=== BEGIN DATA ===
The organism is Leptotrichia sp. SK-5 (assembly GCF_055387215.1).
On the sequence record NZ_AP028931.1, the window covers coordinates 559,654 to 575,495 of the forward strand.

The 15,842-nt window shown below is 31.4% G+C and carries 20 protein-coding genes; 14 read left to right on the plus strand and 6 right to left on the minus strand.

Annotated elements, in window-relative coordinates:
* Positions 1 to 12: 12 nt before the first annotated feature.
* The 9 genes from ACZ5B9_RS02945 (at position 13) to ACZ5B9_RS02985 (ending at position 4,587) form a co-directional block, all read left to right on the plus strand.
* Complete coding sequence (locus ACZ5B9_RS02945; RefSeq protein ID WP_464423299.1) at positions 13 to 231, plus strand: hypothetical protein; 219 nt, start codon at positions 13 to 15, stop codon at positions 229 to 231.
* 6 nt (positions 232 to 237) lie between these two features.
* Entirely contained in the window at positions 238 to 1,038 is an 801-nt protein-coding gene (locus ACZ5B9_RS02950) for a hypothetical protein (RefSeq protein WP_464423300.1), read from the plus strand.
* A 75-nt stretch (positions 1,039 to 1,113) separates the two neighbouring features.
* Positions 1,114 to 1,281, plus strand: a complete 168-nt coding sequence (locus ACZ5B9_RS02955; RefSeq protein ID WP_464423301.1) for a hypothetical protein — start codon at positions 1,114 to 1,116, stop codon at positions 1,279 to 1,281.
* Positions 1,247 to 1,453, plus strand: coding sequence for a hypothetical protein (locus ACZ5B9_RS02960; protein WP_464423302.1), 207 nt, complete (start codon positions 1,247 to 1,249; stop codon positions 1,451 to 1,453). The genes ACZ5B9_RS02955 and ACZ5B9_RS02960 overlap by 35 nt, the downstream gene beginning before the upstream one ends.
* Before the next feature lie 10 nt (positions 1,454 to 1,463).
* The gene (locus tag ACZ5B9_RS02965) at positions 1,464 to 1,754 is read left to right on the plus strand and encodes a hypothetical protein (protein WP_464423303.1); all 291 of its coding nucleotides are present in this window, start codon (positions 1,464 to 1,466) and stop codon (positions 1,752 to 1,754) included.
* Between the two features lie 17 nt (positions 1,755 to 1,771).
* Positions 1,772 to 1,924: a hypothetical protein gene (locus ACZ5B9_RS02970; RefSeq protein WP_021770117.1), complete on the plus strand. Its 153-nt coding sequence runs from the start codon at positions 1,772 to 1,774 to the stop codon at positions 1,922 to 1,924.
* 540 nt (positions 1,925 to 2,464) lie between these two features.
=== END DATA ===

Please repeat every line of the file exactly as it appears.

The organism is Leptotrichia sp. SK-5 (assembly GCF_055387215.1).
On the sequence record NZ_AP028931.1, the window covers coordinates 559,654 to 575,495 of the forward strand.

The 15,842-nt window shown below is 31.4% G+C and carries 20 protein-coding genes; 14 read left to right on the plus strand and 6 right to left on the minus strand.

Annotated elements, in window-relative coordinates:
* Positions 1 to 12: 12 nt before the first annotated feature.
* The 9 genes from ACZ5B9_RS02945 (at position 13) to ACZ5B9_RS02985 (ending at position 4,587) form a co-directional block, all read left to right on the plus strand.
* Complete coding sequence (locus ACZ5B9_RS02945; RefSeq protein ID WP_464423299.1) at positions 13 to 231, plus strand: hypothetical protein; 219 nt, start codon at positions 13 to 15, stop codon at positions 229 to 231.
* 6 nt (positions 232 to 237) lie between these two features.
* Entirely contained in the window at positions 238 to 1,038 is an 801-nt protein-coding gene (locus ACZ5B9_RS02950) for a hypothetical protein (RefSeq protein WP_464423300.1), read from the plus strand.
* A 75-nt stretch (positions 1,039 to 1,113) separates the two neighbouring features.
* Positions 1,114 to 1,281, plus strand: a complete 168-nt coding sequence (locus ACZ5B9_RS02955; RefSeq protein ID WP_464423301.1) for a hypothetical protein — start codon at positions 1,114 to 1,116, stop codon at positions 1,279 to 1,281.
* Positions 1,247 to 1,453, plus strand: coding sequence for a hypothetical protein (locus ACZ5B9_RS02960; protein WP_464423302.1), 207 nt, complete (start codon positions 1,247 to 1,249; stop codon positions 1,451 to 1,453). The genes ACZ5B9_RS02955 and ACZ5B9_RS02960 overlap by 35 nt, the downstream gene beginning before the upstream one ends.
* Before the next feature lie 10 nt (positions 1,454 to 1,463).
* The gene (locus tag ACZ5B9_RS02965) at positions 1,464 to 1,754 is read left to right on the plus strand and encodes a hypothetical protein (protein WP_464423303.1); all 291 of its coding nucleotides are present in this window, start codon (positions 1,464 to 1,466) and stop codon (positions 1,752 to 1,754) included.
* Between the two features lie 17 nt (positions 1,755 to 1,771).
* Positions 1,772 to 1,924: a hypothetical protein gene (locus ACZ5B9_RS02970; RefSeq protein WP_021770117.1), complete on the plus strand. Its 153-nt coding sequence runs from the start codon at positions 1,772 to 1,774 to the stop codon at positions 1,922 to 1,924.
* 540 nt (positions 1,925 to 2,464) lie between these two features.